[Drive Stastistics: Ceta-Base.com].
IMATA members in Taiji?
But IMATA condemns the inhumane killing of dolphins and other cetaceans in the Japanese drive fisheries. Its members they add, care deeply about dolphins and whales:
Our mission and our work every day is to connect people and whales, dolphins, and other marine mammals to foster understanding, caring and respect, and to help preserve and protect their ocean environments.
But does that connection involve the trading of animals between two cetacean-hunting countries?
Taiji town recently traded several bottlenose dolphins for two beluga whales captured in a whale drive in Russia. SSCS Cove Guardians snapped a picture of a man who escorted the belugas to Taiji. He is seen wearing an IMATA cap. In the image below his, is another trainer in Taiji feeding the dolphins. She is wearing an IMATA sweatshirt.
Courtesy SSCS Cove Guardians
Courtesy SSCS Cove Guardians
Aside from their mission statement, IMATA's Code of Ethics is even more strongly worded. The organization dictates that members must be:
Aware of the inherent need to maintain a positive image in the eye of the public-at-large ... to act as ambassadors of the marine mammal community.
It further informs them:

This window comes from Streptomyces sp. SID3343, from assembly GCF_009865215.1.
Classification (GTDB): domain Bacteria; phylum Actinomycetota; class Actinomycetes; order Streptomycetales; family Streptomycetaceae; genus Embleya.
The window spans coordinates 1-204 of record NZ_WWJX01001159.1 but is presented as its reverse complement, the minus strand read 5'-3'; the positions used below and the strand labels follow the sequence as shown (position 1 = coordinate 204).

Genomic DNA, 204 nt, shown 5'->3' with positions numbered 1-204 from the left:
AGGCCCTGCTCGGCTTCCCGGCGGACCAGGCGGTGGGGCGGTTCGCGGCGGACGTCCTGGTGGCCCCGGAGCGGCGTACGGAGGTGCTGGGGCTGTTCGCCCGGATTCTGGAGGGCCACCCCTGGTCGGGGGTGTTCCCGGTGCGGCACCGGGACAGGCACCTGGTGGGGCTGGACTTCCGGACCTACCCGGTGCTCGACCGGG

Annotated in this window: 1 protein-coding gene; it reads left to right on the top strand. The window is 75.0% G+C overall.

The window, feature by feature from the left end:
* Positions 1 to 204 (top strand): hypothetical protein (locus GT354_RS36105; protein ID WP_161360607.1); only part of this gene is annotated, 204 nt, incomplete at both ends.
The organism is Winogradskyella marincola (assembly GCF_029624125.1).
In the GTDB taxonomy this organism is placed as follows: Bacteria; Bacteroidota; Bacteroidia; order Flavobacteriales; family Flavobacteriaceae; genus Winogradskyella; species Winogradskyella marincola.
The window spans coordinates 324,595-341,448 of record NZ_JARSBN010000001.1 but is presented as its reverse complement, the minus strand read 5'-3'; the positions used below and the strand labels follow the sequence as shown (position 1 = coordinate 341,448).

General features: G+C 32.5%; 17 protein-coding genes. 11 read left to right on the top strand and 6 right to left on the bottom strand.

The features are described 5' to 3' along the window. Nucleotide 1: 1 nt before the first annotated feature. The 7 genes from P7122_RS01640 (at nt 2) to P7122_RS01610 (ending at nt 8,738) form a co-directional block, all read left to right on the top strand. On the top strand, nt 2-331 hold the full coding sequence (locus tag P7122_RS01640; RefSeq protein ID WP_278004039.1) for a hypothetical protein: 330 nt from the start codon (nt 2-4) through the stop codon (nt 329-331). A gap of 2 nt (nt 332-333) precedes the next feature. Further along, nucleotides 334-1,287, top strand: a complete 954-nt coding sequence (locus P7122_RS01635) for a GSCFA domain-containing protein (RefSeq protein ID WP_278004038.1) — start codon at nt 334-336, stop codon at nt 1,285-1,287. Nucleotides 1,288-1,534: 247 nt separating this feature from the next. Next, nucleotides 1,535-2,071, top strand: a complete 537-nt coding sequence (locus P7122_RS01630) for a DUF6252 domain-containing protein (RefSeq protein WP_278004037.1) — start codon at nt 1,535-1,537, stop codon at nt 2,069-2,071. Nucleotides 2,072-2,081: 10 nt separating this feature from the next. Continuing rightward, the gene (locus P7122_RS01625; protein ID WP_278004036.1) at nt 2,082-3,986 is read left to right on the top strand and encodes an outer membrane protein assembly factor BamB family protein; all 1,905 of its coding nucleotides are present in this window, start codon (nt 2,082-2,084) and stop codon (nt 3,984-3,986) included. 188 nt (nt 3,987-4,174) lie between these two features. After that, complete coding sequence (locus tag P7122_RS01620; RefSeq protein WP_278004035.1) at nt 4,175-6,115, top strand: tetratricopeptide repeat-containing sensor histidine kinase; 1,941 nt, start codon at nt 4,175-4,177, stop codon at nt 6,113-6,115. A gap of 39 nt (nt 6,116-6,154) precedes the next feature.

The highest standards of ethical conduct are expected of the members of this Association at all times in all places ... exercising the highest levels of respect and humaneness for all animals.
So why does it allow its members to work at facilities that use marine mammals captured in the drive fisheries?
In 2011, the International Coalition Against Cetacean Slaughter, which included conservation groups such as Earthrace, Save Japan Dolphins UK and Save Misty the Dolphin, submitted a joint letter to IMATA. The Coalition stated that given the organization's own Code of Ethics:
There can be no greater disconnect between this statement of values and the attrocities committed in the Taiji Cove.
The group then asked IMATA to sever all ties with any facility or trainer involved in the "selection, training, sale, transport, or receipt of dolphins from the Taiji Cove."
Unfair to blacklist members
IMATA responded that while it agreed the drive fisheries should be terminated, "We oppose the unreasonable demand that IMATA blacklist members." In fact, the organization said, IMATA was an avenue for discussion. One that could provoke, "A thoughtful dialogue on a difficult subject," and "a positive way to make changes that eventually benefit marine mammals."
[Source: Deeper Water; Len Varley; 2012]
When IMATA hosts its annual conference in Las Vegas, Taiji fishermen will be one week into the 2013-14 dolphin drive season. Is there any time more apt to approach such dialogue, given their members' heavy presence in Japan?
There are several credible, nonconfrontational and reputable conservation groups that would readily, willingly and freely attend your conference to initiate a careful dialogue on the Japanese drive fisheries.
What say you IMATA? Will you allow this discussion at your conference? So that it may "foster understanding, caring and respect" for the dolphins and pave a path to "help preserve and protect their ocean environments?"
A barking dog is always more useful than a sleeping lion.
This opinion article was written by an independent writer. The opinions and views expressed herein are those of the author and are not necessarily intended to reflect those of DigitalJournal.com